A new year is upon us and underway. Already I have seen a plethora of people making new resolutions, others promising a new year a new you if you do x, y, and z, and others saying how just because it is a new year it does not mean that it will be a new you.
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Organizational Structure Blog Series 4/4
As today's organizations become more complex and dynamic, so does the role of today's leaders in these organizations.
Well-organized, small teams lead the way.
Today, business leadership has the challenging task of building a sound internal structure to their organization while ensuring that the entire organization remains flexible enough to work with any an all incoming disruptions and innovations within their space. Achieving this mission is no easy task; business leaders must maintain a stable core within their organization, established lines of communication and responsibility while at the same time empowering their workforce to manage problems and find solutions at as local a level as possible.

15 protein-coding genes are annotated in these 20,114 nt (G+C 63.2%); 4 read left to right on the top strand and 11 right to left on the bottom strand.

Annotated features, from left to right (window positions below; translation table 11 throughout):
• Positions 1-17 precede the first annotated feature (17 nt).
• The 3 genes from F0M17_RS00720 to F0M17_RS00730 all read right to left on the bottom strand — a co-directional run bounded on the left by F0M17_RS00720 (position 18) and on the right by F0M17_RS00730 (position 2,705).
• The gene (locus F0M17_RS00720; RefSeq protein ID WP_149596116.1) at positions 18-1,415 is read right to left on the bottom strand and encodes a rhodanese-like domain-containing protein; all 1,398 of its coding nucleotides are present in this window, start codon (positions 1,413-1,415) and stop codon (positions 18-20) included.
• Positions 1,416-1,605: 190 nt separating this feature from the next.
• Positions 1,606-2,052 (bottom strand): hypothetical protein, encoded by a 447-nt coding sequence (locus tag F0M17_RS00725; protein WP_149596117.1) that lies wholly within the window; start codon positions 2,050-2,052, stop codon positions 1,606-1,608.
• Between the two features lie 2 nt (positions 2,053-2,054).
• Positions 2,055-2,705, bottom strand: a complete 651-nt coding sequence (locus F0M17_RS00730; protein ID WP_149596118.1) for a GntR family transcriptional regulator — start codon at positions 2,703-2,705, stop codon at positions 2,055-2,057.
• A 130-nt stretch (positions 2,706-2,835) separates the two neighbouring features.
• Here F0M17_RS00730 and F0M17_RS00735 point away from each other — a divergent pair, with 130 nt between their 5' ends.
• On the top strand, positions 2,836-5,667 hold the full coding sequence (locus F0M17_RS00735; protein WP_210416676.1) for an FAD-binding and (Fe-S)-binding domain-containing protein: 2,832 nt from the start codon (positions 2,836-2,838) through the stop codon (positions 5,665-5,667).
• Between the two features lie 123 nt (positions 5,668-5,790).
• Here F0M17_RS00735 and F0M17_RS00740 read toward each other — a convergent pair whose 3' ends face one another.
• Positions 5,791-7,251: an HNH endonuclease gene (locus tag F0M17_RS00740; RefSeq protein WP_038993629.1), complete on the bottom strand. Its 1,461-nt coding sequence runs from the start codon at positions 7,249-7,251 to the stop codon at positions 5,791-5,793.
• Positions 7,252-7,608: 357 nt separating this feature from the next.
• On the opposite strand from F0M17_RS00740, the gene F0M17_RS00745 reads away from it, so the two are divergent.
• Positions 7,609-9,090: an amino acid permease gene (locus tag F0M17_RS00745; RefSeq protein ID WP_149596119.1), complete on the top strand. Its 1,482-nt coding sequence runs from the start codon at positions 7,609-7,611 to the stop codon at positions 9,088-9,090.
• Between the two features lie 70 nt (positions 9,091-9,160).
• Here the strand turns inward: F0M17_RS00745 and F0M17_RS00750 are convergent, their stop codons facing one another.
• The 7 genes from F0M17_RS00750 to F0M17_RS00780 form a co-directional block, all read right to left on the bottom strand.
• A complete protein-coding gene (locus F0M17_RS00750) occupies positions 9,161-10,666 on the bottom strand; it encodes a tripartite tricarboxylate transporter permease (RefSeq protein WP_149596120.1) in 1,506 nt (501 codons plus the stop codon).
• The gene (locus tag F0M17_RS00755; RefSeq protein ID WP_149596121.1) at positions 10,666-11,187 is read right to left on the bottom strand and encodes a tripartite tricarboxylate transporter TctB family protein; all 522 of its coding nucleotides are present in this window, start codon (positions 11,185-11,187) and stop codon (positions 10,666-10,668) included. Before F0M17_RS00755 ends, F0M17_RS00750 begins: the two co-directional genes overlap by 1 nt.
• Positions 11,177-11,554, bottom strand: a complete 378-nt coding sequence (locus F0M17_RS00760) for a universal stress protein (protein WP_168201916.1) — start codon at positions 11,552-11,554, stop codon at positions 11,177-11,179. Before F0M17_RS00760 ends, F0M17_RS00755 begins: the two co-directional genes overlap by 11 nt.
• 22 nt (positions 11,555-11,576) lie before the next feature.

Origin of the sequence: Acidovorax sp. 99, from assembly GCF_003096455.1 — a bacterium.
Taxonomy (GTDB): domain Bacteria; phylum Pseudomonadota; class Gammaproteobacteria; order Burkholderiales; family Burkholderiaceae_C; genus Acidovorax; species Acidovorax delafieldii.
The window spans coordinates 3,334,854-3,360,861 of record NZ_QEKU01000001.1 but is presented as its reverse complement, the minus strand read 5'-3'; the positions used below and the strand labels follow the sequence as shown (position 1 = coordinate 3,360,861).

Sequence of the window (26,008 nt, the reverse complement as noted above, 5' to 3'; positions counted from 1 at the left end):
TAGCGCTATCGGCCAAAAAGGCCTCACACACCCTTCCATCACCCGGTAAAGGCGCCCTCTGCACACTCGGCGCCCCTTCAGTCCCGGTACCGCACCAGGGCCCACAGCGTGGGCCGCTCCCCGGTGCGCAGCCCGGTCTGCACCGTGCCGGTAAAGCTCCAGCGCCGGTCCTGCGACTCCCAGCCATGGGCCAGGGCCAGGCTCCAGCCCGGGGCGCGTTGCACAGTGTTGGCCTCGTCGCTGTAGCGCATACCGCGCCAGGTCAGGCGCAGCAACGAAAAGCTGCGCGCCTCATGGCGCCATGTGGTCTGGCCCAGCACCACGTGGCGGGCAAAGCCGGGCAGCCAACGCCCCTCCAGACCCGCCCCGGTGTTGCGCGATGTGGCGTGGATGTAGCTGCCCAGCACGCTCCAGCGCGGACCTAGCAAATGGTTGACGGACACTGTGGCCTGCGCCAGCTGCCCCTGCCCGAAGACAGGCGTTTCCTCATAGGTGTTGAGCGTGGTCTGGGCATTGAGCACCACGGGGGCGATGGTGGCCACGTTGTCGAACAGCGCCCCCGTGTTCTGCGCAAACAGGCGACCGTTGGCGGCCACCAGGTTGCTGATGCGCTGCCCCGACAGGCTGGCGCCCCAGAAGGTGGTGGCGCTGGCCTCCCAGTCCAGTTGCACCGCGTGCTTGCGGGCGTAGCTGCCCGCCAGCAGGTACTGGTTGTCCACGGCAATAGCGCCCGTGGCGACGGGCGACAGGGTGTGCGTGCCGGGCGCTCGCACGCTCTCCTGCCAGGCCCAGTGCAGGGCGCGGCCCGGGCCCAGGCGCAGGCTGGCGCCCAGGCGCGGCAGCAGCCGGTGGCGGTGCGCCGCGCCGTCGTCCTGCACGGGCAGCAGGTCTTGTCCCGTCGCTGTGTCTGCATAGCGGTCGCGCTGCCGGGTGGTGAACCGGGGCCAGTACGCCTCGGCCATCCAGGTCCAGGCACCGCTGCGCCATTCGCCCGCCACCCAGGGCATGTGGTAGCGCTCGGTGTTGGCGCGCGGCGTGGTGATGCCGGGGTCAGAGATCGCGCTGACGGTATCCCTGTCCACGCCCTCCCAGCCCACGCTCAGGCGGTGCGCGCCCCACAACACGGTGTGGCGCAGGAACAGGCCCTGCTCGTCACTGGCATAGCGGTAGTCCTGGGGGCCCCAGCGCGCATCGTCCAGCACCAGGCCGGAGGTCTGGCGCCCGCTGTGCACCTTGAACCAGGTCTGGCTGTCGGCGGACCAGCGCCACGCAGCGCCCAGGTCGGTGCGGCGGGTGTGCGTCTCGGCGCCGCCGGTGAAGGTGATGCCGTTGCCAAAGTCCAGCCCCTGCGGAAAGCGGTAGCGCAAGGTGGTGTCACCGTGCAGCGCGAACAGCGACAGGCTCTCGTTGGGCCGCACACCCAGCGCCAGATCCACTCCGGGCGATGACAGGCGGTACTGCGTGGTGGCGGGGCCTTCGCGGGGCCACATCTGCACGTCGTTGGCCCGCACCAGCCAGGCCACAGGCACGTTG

Part 2 of 4 in our Organizational Structure Series
Last week, we discussed the move towards a "flatter" organization and the various problems associated with it, namely span of control, and how thinning out your managers does not allow them to provide the necessary support and guidance to their teams.
Many companies are making this move on their org charts nowadays because of the many problems facing a strict hierarchy for organizations. Traditionally, decision makers occupy the high levels with responsibility and communications drawn downwards from there.
This structure allows for a narrower span of control as well as a clear path of responsibility. Strict hierarchy, however, has many setbacks.
Part 1 of 4 in our Organizational Structure Series
Flattening organizations is all the rage in business. Trim out the unnecessary middle-men, reduce redundancies, clarify the lines and channels of communications; are all great goals to achieve. However, are the changes you make in your organization today sustainable for the future?